By Stephen Scott, RLB UK National Head of Education
As we speed towards the general election and the end of 2019, one thing’s for sure, it has certainly been an interesting year for Further Education (FE). From the outcome of the Augar review recommending urgent investment in the Further Education (FE) sector to Education Secretary, Gavin Williamson’s promise to “super-charge Further Education” at the Conservative Party conference and Boris Johnson’s announcement to invest £1.8 billion to bring the condition of the FE estate up to a good standard – there is plenty of positive news.
In fact, investment in the FE sector is one topic where the main parties are in agreement, with Labour and the Liberal Democrats making similar statements in the run up to the election, stressing their commitment to inject cash into further and adult education, to address the skills shortage and support a culture of life-long learning.
So, the message seems to be very clear – more money is coming, although we don’t yet know the amount, which political ‘flavour’, what strings will be attached or how the money will be accessed. It is clear that whatever money is on offer, it will only go some way towards addressing the decade-long under-investment in the sector, particularly as it arrives against a background of rising student numbers, diluting its impact. Nevertheless, recognition of the sector’s challenges and the political ‘will’ to start addressing them seems to be there and this is really good news.
Now is the time for colleges to act. FE colleges will have to work up robust plans to make sure any money is spent wisely. In advance of knowing the detail, colleges can get on the front foot by doing their background work. This will ensure they are in the best position to access any funding pot when it is released.
Those colleges that take the time to review their estates, really understand the needs in order to deliver its academic strategy and create fully developed plans – both in terms of building improvements and larger scale capital projects – will be best placed to grasp the opportunity when it comes. The AoC’s ‘Building Knowledge’ website provides some independent guidance and best practice advice on this and at RLB we are working with a number of colleges on potential plans.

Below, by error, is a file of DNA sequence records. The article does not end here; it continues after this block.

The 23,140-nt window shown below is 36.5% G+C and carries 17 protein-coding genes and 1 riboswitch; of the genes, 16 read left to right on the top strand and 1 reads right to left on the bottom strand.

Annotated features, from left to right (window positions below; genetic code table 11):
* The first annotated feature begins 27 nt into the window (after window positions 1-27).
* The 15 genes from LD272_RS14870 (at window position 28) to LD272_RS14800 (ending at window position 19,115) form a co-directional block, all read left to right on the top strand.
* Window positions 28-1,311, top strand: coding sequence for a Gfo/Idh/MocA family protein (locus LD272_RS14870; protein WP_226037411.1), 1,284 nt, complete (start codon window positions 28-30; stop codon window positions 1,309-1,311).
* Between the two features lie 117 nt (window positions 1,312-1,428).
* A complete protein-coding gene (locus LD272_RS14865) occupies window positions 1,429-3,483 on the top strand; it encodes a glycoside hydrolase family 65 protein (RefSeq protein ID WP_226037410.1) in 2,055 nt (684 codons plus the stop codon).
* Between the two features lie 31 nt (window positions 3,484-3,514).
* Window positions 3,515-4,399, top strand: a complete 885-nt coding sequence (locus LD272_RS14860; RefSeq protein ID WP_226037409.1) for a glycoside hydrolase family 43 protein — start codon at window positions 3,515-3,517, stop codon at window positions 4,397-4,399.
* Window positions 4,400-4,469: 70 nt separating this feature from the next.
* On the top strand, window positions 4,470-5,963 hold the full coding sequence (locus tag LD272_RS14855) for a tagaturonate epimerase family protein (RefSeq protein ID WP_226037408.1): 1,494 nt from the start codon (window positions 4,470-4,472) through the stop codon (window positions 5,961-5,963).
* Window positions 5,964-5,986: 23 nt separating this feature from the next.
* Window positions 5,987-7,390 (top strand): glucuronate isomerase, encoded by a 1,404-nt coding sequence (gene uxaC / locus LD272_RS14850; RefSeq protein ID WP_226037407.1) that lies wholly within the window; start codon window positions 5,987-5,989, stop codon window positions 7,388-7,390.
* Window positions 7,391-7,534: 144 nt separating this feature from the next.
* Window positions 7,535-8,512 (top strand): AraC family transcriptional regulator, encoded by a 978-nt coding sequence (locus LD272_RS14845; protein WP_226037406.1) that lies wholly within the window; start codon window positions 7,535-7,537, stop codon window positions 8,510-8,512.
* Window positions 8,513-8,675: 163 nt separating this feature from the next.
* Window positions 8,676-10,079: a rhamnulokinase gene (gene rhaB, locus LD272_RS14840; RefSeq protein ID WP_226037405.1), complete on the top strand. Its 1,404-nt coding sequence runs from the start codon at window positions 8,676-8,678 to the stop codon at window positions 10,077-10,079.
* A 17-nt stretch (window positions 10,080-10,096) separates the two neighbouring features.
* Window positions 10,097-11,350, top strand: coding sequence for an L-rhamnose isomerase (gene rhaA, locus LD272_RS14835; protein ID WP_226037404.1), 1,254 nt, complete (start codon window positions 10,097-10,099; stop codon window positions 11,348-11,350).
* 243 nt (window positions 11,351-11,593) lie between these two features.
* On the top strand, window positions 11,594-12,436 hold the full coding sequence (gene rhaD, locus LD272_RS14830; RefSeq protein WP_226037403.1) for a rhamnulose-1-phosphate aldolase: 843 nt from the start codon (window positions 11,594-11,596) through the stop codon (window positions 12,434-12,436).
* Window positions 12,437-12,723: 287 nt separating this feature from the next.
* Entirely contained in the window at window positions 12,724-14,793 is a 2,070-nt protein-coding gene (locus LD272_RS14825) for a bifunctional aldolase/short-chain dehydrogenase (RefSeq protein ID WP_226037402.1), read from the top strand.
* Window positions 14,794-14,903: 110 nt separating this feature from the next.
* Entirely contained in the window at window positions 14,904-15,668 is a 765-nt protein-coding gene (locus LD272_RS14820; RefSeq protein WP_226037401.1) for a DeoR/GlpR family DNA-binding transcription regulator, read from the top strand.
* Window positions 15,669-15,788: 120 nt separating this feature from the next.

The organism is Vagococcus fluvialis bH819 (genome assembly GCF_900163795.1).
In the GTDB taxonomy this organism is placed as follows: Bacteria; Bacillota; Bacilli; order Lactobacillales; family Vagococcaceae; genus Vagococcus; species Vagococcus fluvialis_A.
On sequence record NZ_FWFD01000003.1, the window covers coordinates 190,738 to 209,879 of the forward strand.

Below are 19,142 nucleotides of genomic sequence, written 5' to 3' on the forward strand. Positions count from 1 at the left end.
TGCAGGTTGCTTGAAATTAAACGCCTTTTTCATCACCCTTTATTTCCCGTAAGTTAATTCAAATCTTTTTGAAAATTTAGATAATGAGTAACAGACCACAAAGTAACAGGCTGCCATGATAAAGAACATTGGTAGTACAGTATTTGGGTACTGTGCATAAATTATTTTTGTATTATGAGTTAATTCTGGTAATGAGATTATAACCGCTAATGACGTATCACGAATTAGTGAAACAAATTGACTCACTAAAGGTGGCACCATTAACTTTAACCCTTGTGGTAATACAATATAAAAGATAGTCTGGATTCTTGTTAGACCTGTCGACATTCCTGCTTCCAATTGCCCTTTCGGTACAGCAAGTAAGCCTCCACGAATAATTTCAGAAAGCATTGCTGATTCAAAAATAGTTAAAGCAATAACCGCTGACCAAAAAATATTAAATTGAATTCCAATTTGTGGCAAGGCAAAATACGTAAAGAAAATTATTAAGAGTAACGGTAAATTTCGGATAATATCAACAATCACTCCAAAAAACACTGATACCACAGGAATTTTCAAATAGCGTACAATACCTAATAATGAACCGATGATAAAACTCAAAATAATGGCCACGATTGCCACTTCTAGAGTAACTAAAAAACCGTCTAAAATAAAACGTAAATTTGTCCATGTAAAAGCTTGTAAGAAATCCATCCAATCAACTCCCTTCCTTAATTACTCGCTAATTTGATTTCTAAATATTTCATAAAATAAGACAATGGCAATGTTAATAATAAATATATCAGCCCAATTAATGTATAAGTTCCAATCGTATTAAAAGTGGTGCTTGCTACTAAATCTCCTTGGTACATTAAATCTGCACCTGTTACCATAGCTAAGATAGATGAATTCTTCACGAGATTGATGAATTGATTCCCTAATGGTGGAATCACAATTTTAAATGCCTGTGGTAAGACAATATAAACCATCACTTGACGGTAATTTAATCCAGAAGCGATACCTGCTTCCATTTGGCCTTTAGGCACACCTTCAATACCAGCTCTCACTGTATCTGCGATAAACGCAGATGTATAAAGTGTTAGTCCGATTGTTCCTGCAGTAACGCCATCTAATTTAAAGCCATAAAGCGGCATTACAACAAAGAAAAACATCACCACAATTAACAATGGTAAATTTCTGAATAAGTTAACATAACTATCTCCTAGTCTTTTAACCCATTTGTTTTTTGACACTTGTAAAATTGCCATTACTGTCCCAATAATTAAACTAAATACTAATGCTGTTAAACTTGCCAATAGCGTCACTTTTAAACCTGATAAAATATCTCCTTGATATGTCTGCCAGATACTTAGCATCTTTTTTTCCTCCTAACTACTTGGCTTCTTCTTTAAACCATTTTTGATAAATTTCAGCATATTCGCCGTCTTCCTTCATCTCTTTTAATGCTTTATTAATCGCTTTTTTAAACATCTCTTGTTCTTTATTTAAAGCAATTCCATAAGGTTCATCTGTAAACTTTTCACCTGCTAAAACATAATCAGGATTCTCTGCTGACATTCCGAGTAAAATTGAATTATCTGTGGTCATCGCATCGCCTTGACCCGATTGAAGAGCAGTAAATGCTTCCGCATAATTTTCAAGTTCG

What we don’t – and won’t – know for a while yet is what mechanism the funding will be delivered through and the related administrative process. The current system is certainly long overdue for an overhaul and there is a great opportunity to make it more efficient and less labour intensive for all involved.
RLB is currently working for the Department of Education (DfE) on its Condition Data Collection Survey of the college estate across the UK. This is providing the DfE with a more up to date overview of the condition of the FE estate and will no doubt be highlighting those areas where investment is most needed. It will be interesting to see if, after this exercise is complete, there will be a move to a more centralised planned approach to investment going forward.
These are exciting times for the Further Education sector, having been in the shadows of Higher Education for some time it is finally getting some well-deserved attention and investment. We may not have full 2020 vision yet, but the outlook is promising, let’s hope this time next year we are showcasing how the investment is being used.